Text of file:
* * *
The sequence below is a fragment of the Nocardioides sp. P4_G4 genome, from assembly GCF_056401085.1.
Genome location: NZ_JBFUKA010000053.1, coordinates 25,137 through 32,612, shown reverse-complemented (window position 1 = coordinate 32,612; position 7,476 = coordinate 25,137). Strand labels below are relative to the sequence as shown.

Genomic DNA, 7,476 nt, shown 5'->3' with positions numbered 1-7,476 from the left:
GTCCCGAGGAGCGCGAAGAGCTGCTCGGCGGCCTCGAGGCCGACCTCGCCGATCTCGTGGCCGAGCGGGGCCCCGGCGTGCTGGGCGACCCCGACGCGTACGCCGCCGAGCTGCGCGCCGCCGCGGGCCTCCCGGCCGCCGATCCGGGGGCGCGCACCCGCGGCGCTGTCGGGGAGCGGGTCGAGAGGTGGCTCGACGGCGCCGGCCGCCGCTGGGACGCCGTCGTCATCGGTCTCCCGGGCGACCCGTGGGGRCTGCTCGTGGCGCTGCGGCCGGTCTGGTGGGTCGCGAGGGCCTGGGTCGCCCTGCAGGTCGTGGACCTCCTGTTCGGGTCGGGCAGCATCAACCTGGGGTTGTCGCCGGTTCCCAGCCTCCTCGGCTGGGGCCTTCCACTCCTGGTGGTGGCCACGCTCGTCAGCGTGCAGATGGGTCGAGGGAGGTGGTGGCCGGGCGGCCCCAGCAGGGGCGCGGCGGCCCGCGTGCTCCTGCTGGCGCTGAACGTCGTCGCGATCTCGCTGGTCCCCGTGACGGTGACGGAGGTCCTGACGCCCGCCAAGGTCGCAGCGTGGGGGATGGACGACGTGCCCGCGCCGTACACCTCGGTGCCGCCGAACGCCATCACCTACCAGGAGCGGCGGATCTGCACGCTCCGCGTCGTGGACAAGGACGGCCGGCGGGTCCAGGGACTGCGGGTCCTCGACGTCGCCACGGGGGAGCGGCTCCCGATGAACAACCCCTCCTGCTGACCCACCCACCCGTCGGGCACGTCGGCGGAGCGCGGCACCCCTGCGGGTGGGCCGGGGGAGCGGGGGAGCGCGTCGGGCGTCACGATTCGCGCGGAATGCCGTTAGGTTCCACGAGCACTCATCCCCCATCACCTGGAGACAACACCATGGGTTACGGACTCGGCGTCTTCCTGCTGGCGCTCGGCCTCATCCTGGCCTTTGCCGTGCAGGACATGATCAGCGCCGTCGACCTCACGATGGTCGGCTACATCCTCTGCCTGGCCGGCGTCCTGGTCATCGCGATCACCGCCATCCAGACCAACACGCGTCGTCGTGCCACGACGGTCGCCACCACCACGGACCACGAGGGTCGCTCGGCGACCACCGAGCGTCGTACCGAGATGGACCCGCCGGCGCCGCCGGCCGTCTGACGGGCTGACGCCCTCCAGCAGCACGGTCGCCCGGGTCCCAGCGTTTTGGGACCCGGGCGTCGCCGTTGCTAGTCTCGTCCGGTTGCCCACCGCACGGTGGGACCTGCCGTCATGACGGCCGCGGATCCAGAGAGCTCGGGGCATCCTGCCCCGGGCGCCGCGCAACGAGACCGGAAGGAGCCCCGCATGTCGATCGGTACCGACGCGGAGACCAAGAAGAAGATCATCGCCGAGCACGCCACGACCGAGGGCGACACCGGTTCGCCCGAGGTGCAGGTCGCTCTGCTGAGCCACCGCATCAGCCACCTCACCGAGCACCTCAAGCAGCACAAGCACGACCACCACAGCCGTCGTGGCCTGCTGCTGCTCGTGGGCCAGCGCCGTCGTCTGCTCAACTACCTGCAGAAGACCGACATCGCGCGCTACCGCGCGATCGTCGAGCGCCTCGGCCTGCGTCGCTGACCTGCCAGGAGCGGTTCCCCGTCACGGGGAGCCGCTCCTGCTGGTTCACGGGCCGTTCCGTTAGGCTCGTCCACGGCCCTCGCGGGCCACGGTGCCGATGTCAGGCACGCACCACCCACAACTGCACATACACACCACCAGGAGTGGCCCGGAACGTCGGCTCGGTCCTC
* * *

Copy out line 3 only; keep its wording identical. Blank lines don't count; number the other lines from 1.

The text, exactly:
Genomic DNA, 7,476 nt, shown 5'->3' with positions numbered 1-7,476 from the left: